Credit: Davi Russo

Alicia Vikander and Michael Fassbender are a public couple. She kissed him, after all, before accepting her Oscar for The Danish Girl last February. But they’ll never be accused of oversharing. Neither is active on social media, and on the hot Sunday afternoon when EW interviewed them in downtown Manhattan, Vikander, 27, and Fassbender, 39, sit on opposite ends of a couch. And though they do address their relationship, calmly and efficiently, they would much rather talk about their work.

That still includes the experience that brought them together. Adapted from the 2012 novel by Australian writer M.L. Stedman, The Light Between Oceans, directed by Derek Cianfrance (Blue Valentine, The Place Beyond the Pines), stars the two actors as a married couple living on a lighthouse-capped island who suffer multiple miscarriages before a rowboat mysteriously washes ashore one day with a baby on board. Isabel (Vikander) convinces her husband Tom (Fassbender) to keep the newborn child as their own, but it’s an agonizing decision, especially when he encounters a bereaved woman (Rachel Weisz) on the mainland whom he suspects is the girl’s mother.

In an engaging interview, Vikander and Fassbender take a journey back in time — both to the 1920s, when the film takes place, and to 2014, when they met and fell in love while making it.


ENTERTAINMENT WEEKLY: Everybody saw you both at the Oscars this year, where Michael was nominated for Steve Jobs and Alicia won for The Danish Girl. But The Light Between Oceans was filmed before either of those movies. Does it feel like a long time ago?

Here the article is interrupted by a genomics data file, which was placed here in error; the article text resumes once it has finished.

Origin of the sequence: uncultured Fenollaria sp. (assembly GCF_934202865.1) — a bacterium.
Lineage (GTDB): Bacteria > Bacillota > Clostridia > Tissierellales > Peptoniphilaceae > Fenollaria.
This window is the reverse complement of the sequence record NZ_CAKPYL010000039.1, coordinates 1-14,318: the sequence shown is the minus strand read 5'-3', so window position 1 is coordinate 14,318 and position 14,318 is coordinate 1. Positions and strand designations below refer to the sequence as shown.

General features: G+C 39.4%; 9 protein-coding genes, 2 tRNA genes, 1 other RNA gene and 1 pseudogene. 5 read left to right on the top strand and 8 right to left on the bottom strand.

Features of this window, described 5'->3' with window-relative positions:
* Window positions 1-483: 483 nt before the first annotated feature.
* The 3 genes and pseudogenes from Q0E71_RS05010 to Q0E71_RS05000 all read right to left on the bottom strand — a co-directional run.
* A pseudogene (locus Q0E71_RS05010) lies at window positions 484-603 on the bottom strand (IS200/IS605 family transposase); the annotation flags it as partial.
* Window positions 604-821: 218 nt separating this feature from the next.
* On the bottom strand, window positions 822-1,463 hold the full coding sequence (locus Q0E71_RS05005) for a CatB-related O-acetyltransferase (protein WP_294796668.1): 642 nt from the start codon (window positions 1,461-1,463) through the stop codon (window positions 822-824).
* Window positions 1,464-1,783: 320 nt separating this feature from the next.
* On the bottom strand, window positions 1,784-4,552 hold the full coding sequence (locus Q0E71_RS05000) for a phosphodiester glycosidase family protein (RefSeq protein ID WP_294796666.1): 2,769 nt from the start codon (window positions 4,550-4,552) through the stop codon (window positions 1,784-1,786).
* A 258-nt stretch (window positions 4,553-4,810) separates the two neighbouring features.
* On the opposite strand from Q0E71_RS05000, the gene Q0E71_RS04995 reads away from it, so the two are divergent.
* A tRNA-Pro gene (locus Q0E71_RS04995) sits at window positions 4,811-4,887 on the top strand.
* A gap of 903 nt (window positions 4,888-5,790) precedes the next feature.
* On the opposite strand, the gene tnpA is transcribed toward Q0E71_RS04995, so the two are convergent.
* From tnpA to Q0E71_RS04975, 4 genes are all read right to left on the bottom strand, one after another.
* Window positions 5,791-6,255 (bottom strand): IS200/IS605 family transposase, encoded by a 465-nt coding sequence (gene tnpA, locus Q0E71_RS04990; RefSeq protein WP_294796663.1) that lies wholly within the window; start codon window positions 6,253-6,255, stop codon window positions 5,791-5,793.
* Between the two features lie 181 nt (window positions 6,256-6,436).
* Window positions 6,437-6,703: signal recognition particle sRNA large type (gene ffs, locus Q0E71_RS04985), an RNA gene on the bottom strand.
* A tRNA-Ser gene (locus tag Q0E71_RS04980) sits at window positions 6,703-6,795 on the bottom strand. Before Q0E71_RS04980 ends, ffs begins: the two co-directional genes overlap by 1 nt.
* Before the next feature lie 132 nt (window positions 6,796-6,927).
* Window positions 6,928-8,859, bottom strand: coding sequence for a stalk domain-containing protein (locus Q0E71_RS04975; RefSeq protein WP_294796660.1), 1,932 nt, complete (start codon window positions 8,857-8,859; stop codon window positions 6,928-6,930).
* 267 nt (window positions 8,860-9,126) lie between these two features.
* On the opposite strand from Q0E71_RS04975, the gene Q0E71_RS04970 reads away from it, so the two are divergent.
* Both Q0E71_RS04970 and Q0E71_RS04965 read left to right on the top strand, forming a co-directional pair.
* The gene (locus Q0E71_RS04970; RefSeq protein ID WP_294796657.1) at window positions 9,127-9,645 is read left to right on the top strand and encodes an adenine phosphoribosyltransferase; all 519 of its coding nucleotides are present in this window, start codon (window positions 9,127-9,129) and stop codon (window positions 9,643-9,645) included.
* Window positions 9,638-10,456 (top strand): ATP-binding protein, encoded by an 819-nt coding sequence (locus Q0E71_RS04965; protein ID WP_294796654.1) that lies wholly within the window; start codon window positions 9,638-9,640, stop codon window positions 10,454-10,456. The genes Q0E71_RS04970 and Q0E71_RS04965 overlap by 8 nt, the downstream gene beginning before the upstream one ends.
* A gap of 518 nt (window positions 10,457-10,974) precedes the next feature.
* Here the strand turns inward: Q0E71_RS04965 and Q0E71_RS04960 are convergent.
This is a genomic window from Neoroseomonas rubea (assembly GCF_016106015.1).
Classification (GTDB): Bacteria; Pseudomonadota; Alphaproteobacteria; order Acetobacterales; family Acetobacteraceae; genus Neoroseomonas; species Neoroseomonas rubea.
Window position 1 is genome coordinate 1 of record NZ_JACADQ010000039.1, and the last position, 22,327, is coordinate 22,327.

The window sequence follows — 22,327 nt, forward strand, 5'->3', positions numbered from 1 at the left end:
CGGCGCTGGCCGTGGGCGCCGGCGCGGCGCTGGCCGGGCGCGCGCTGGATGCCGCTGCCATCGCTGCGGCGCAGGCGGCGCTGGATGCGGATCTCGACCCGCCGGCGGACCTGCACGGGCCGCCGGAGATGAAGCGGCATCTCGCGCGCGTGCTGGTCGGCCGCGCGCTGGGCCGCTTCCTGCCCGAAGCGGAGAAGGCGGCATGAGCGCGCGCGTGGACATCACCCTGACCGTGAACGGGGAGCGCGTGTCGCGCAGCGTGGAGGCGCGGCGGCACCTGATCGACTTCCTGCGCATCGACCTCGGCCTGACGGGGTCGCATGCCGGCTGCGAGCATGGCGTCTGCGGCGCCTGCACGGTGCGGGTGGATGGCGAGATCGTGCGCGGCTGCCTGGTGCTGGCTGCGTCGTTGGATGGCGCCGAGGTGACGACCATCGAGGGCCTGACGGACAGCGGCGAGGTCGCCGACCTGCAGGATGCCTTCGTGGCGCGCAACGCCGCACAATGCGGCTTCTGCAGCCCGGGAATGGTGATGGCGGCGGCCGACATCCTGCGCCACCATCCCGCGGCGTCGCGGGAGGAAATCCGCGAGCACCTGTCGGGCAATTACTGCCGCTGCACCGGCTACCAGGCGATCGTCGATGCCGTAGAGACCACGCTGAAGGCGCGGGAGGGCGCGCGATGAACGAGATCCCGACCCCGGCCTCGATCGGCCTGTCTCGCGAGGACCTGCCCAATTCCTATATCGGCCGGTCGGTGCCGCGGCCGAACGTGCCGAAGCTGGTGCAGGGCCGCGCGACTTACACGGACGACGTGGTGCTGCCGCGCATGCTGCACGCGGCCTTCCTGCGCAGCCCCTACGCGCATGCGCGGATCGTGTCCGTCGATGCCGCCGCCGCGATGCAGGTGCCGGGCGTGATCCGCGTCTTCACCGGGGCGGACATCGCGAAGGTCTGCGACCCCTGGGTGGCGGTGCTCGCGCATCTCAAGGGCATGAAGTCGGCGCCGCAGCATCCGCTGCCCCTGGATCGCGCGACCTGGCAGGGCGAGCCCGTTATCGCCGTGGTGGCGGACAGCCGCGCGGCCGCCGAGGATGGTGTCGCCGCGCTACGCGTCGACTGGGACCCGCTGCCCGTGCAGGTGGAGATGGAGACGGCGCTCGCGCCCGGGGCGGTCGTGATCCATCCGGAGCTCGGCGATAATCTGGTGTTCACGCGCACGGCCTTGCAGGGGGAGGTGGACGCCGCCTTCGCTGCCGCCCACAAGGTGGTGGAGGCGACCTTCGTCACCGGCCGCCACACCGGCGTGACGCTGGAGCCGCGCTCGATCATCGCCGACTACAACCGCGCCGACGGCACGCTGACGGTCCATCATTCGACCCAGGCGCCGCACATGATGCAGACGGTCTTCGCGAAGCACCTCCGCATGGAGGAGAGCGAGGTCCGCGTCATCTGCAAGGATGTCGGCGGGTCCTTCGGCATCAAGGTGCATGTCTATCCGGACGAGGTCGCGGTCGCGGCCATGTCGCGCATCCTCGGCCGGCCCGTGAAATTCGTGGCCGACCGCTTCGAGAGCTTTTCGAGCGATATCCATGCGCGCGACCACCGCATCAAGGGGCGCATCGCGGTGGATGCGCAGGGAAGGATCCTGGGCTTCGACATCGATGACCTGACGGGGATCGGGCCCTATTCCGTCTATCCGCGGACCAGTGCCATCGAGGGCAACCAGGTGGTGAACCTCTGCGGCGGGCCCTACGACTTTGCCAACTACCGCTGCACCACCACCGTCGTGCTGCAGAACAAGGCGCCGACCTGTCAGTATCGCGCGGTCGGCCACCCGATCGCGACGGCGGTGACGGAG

ALICIA VIKANDER: Well, at least for me, The Danish Girl was one of the fastest post-productions I’d been through in my career. Jason Bourne might beat it, actually. But other than that, Testament of Youth, Ex Machina, those films came out more than two years after they were shot. That’s more common. But normally the experience flows back to you as soon as you reunite with your friends. We just saw Derek [Cianfrance], who I hadn’t seen for a couple of months. We have a lot of experiences and memories to go back to.

Michael, Derek said that he basically wrote the part with you in mind.

MICHAEL FASSBENDER: That’s nice, yeah. Well, I guess he got the part off the book, then maybe thought of me. I feel very flattered because I’m very lucky to get to play a character like Tom. I really like Tom. I see him as sort of a hero to me, so to get the opportunity to bring him to life, I did feel quite a bit of responsibility. That character is someone I would aspire to be.

You had the book but were there any other references you were looking at for Tom? With the mustache, there’s a sort of Clark Gable classicalness to him.

FASSBENDER: Hmm, well we were looking at pictures.

VIKANDER: Of lighthouse keepers.

FASSBENDER: Yeah, of lighthouse keepers. Derek had sent some pictures, and there were a couple of them that had mustaches in there. And it’s funny, the Clark Cable thing. I thought of Gone with the Wind. Our film is very different, but I was always sort of reminded of that type of old-fashioned storytelling. Not only the fact that it’s obviously set in a postwar period, in this case post-World War I, but a lot of the elements in it were like an old-fashioned movie.

We never see any flashbacks, but the character is obviously haunted by the war.

FASSBENDER: Tom’s lived a whole other film before we pick him up. And what he must have gone through in the fields of France. It was a very turbulent time in history, post-World War I. How that great war affected so many small towns all over the world. And you see a small town like Partageuse [the fictional Australian town where the story is set], where a whole generation of men disappeared.